• Read the README document first to understand what you are looking at. The numbers may not be complicated, but the different access methods and contract terms they reflect are.  
  • If you have information or insight that would add nuance to this list, please share it. If you would like one of us to follow up with you to answer questions or provide additional information, please let us know that.  
  • You can use this survey to provide input any time, but we expect to bring a refined list to Elsevier by the end of October.  If you would like to give input on that list, please do as soon as possible, but no later than October 22, 2023

A side note about access – requesting articles is much easier and faster using new workflows

We are spending about $20,000 per month to purchase articles on demand right now. We think we should be purchasing more. We will not know how much subscriptions to our essential title list will cost until we receive that information from Elsevier. At the print-only price, the draft list alone would cost $200,000, which does not include the 15 titles for which there is no print price. Elsevier’s digital pricing model is not transparent, but we can assume based on past experience that the price for digital subscriptions will be much higher. On-demand services allow us to provide quick access to more people than subscriptions do. We want to be sure we are getting the most out of what we spend on subscriptions, and out of what we spend on on-demand services.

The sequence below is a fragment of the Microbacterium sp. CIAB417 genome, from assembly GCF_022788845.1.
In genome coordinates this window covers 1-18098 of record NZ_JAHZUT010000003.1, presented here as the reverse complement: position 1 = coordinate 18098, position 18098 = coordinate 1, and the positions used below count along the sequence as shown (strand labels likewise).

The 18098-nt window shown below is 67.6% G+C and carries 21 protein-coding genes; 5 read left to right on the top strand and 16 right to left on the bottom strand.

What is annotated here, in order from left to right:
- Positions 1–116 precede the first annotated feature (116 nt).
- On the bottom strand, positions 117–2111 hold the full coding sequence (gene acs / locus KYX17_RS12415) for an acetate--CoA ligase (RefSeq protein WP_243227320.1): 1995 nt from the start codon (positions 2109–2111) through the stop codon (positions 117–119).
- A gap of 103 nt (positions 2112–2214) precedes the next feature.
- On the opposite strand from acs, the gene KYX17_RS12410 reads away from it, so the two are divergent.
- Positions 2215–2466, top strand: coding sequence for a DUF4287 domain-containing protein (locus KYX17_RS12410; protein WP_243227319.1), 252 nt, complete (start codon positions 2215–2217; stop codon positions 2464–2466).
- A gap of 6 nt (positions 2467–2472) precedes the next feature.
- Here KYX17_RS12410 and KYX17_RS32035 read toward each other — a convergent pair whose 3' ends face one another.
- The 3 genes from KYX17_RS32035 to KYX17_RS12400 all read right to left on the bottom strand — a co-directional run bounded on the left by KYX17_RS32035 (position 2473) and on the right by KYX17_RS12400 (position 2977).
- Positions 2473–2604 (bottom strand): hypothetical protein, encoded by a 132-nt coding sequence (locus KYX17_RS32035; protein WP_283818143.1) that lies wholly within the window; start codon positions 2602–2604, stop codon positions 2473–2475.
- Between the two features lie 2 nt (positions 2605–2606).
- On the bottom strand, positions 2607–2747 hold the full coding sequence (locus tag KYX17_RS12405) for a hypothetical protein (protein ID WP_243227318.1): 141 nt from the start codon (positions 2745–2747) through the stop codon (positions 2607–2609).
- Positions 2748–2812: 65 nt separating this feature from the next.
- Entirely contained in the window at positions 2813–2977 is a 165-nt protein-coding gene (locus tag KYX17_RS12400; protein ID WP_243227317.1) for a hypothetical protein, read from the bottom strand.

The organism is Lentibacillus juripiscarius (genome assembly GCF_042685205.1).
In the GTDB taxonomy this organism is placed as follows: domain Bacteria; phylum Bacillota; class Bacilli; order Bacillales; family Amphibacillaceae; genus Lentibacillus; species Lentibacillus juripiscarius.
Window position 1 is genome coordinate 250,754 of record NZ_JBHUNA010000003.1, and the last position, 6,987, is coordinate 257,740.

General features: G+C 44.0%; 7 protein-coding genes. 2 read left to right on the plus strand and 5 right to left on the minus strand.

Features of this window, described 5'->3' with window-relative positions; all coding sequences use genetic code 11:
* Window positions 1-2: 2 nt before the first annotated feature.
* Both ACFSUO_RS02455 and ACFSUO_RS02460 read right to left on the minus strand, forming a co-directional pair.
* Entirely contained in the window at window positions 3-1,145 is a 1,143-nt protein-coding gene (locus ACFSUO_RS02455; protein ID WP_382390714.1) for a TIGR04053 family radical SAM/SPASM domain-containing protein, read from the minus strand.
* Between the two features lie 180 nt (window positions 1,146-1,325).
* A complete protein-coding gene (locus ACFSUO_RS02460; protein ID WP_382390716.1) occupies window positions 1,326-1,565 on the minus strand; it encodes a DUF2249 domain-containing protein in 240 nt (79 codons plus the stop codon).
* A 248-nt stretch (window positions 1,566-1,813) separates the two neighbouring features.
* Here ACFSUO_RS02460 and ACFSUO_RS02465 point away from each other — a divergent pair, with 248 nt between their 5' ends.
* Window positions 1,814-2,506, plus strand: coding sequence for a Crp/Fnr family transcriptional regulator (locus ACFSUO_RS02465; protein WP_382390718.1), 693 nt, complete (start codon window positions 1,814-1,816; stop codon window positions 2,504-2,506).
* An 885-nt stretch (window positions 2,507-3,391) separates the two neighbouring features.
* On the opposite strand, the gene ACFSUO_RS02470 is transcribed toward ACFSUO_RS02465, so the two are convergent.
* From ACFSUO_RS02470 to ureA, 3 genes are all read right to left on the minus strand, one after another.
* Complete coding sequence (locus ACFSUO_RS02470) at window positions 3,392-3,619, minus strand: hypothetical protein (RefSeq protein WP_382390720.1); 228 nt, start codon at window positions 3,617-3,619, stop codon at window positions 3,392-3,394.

We have heard from some researchers that they are not using interlibrary loan or Article Delivery Service (purchase on demand) because the workflows are too onerous.  In almost every case, the workflows they were using are outdated. It is these cases – where people want to be using the library to access but don’t know how that we would like to address.